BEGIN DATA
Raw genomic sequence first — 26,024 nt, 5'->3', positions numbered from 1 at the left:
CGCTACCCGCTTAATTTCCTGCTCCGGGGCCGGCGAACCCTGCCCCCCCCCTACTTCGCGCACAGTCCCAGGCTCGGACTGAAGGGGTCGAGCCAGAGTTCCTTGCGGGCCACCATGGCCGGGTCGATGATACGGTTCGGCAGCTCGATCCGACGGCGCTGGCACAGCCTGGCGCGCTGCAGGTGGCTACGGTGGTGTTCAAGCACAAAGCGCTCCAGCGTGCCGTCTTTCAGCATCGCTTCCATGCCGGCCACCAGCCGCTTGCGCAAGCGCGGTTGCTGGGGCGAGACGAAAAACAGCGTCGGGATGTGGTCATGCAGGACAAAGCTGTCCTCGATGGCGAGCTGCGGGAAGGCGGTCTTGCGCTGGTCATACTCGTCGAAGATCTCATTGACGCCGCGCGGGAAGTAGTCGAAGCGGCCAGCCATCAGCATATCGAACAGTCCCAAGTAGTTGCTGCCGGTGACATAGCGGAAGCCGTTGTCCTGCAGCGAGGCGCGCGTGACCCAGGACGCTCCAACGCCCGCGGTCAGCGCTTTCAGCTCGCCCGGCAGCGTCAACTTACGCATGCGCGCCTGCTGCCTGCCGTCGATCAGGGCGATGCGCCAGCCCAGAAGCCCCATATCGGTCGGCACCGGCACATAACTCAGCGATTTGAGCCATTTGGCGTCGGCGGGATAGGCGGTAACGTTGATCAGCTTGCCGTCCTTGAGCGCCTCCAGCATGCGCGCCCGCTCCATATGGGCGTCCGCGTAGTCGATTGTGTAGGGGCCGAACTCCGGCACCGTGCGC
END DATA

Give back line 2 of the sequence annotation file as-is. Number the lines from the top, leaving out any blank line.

CGCTACCCGCTTAATTTCCTGCTCCGGGGCCGGCGAACCCTGCCCCCCCCCTACTTCGCGCACAGTCCCAGGCTCGGACTGAAGGGGTCGAGCCAGAGTTCCTTGCGGGCCACCATGGCCGGGTCGATGATACGGTTCGGCAGCTCGATCCGACGGCGCTGGCACAGCCTGGCGCGCTGCAGGTGGCTACGGTGGTGTTCAAGCACAAAGCGCTCCAGCGTGCCGTCTTTCAGCATCGCTTCCATGCCGGCCACCAGCCGCTTGCGCAAGCGCGGTTGCTGGGGCGAGACGAAAAACAGCGTCGGGATGTGGTCATGCAGGACAAAGCTGTCCTCGATGGCGAGCTGCGGGAAGGCGGTCTTGCGCTGGTCATACTCGTCGAAGATCTCATTGACGCCGCGCGGGAAGTAGTCGAAGCGGCCAGCCATCAGCATATCGAACAGTCCCAAGTAGTTGCTGCCGGTGACATAGCGGAAGCCGTTGTCCTGCAGCGAGGCGCGCGTGACCCAGGACGCTCCAACGCCCGCGGTCAGCGCTTTCAGCTCGCCCGGCAGCGTCAACTTACGCATGCGCGCCTGCTGCCTGCCGTCGATCAGGGCGATGCGCCAGCCCAGAAGCCCCATATCGGTCGGCACCGGCACATAACTCAGCGATTTGAGCCATTTGGCGTCGGCGGGATAGGCGGTAACGTTGATCAGCTTGCCGTCCTTGAGCGCCTCCAGCATGCGCGCCCGCTCCATATGGGCGTCCGCGTAGTCGATTGTGTAGGGGCCGAACTCCGGCACCGTGCGC